Authors

David Ey

Partner

+61 8 8205 3310

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Gemma Twemlow

Senior Associate

+61 7 3220 7750

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Employment Relations Team Members

Publications

08 Feb 2019

"Smoko" break, going up in smoke

The Fair Work Commission’s recent decision of Bajada v Trend Windows and Doors Pty Limited [2018] FWC 5937 takes on whether smoking at work can constitute a valid reason for dismissing an employee.  David Ey, Partner and Gemma Twemlow, Senior Associate, discuss what this means for employers.  

Whether employers like it or not, a significant number of the workforce today smoke.  The smoke break continues to remain a controversial topic amongst employees who do not smoke given they miss out on additional breaks and the lost productivity and expense it causes employers and businesses.  

Whilst the Fair Work Act 2009 (Cth) (the Act) does not contain any entitlement for employees to take smoke breaks, modern awards and enterprise agreements may set out an employee’s right to take ‘rest’ breaks, however not smoke breaks.  Whether and how an employee is permitted to take a smoke break is entirely up to the employer, generally governed by specific policies and procedures relevant to each workplace. 

Whether an employer can terminate an employee for smoking is dependent upon the facts and circumstances surrounding each case.  In the recent decision of Bajada v Trend Windows and Doors Pty Limited [2018] FWC 5937, the Commission has held that an employee’s constant wilful disregard of a workplace smoking policy constituted a valid reason for his dismissal.  The case is discussed below.

Mr Bajada was employed by Trend Windows and Doors (Trend Windows) as a labourer.  Trend Windows’ smoking policy allowed smoke breaks during scheduled meal breaks and rest breaks only. 

On a number of occasions Mr Bajada was given warnings after having breached the smoking policy by taking smoke breaks outside of scheduled meal and rest breaks.  Whilst disciplinary documents were prepared by Trend Windows in relation to those breaches, Mr Bajada refused to sign them.  Instead, Mr Bajada asserted he was entitled to smoke at any time and wherever he pleased on the basis that it ‘’relaxed him’’ as he found dealing with management stressful.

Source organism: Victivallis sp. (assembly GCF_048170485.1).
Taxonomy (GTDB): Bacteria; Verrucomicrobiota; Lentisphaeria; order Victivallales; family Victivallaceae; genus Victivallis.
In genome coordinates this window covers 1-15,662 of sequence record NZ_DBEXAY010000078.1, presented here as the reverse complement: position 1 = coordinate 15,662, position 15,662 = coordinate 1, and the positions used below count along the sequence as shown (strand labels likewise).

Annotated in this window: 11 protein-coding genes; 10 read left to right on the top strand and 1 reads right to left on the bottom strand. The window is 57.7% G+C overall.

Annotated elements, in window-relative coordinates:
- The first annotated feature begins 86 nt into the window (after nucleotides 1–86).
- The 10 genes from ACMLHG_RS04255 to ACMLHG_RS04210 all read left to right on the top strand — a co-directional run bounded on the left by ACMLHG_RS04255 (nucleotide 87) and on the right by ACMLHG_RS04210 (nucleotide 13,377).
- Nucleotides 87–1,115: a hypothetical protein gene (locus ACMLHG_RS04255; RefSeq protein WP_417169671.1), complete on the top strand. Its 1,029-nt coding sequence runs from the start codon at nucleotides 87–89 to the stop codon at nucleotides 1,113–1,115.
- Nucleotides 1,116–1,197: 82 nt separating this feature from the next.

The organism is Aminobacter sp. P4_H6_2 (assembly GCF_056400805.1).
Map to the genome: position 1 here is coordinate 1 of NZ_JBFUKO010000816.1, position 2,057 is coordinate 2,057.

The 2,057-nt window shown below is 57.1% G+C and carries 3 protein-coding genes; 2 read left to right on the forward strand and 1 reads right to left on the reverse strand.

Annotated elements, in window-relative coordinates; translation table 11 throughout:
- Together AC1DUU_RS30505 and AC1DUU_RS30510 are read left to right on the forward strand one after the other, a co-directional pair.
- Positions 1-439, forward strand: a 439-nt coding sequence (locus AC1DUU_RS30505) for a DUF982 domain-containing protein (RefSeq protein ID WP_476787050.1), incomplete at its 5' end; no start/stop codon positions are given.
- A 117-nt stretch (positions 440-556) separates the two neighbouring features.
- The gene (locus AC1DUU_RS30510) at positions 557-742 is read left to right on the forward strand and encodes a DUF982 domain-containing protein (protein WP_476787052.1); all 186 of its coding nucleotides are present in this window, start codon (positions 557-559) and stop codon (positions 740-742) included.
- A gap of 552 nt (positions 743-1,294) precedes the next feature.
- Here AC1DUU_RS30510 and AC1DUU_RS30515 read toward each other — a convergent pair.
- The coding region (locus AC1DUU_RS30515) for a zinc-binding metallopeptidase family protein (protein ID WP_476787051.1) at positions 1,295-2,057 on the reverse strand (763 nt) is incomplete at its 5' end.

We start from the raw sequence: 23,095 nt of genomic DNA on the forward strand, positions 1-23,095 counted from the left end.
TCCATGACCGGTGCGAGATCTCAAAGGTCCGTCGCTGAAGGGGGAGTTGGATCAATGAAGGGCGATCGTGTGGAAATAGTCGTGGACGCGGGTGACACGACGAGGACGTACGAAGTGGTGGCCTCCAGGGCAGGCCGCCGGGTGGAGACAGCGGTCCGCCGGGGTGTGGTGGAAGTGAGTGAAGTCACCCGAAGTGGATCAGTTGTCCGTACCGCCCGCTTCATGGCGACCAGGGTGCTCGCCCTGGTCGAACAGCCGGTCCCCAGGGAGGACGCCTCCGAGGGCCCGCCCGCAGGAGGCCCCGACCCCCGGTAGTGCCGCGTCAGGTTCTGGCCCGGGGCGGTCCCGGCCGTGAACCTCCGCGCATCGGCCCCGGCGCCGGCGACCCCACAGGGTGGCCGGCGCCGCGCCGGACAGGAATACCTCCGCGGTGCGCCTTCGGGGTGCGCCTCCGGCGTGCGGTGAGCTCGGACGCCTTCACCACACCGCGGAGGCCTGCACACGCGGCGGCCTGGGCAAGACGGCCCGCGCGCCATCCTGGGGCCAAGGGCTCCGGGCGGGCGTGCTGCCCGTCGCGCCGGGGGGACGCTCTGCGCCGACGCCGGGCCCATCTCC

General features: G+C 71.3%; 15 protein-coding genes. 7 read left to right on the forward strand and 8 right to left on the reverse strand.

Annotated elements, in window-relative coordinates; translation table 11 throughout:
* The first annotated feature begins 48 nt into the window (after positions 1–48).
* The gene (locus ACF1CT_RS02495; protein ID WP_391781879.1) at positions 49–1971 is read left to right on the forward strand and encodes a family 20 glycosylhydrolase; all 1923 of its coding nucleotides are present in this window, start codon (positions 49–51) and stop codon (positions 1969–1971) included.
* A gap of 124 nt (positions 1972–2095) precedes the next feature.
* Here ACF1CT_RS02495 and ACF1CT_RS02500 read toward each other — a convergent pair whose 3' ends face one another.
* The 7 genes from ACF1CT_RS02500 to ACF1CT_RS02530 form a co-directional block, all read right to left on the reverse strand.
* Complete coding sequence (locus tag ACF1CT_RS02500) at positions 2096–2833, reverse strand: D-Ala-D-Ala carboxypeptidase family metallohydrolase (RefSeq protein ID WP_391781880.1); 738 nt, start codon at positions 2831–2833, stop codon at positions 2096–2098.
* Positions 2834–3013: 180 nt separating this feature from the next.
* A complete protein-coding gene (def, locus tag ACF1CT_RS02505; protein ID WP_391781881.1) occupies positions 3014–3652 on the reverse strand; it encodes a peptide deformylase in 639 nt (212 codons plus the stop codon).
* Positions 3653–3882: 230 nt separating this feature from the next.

Trend Windows offered Mr Bajada time off work to seek help to deal with his smoking addiction.

Following that leave and upon Mr Bajada returning to work, Mr Bajada, in what the Commission described as a ‘’breathtaking act of disobedience’’, breached the smoking policy again.  As a result, and unsurprisingly, Trend Windows terminated Mr Bajada’s employment.  Mr Bajada challenged his termination.

The Commission upheld the termination of Mr Bajada’s employment stating that, despite Mr Bajada’s long period of service (approximately 14 years) and otherwise sound work record, the employer’s policy was clear and reasonable and that it had been more than patient in dealing with Mr Bajada’s breaches of the policy. Mr Bajada’s unfair dismissal claim was dismissed with the Commission stating:

[32] It is often said that “smoking kills”, well on this occasion it killed Mr Bajada’s employment. And just as smoking is one of the largest causes of preventable death and illness in Australia, the devastating outcome for Mr Bajada was also preventable. All he had to do was comply with the policy. He could continue to smoke so long as he did it during identifiable breaks and in designated areas. He chose not to do so.

An employer can rely upon a smoking policy which places restrictions on when employees may take smoking breaks during work hours. If a workplace has a smoking policy, the right of an employee to take a smoke break is not unrestricted and employees must comply with the limitations paced on them by the relevant policy.

If you would like advise on your organisation’s smoking policy or with responding to employee misconduct, please contact a member of Piper Alderman’s Employment Relations team.


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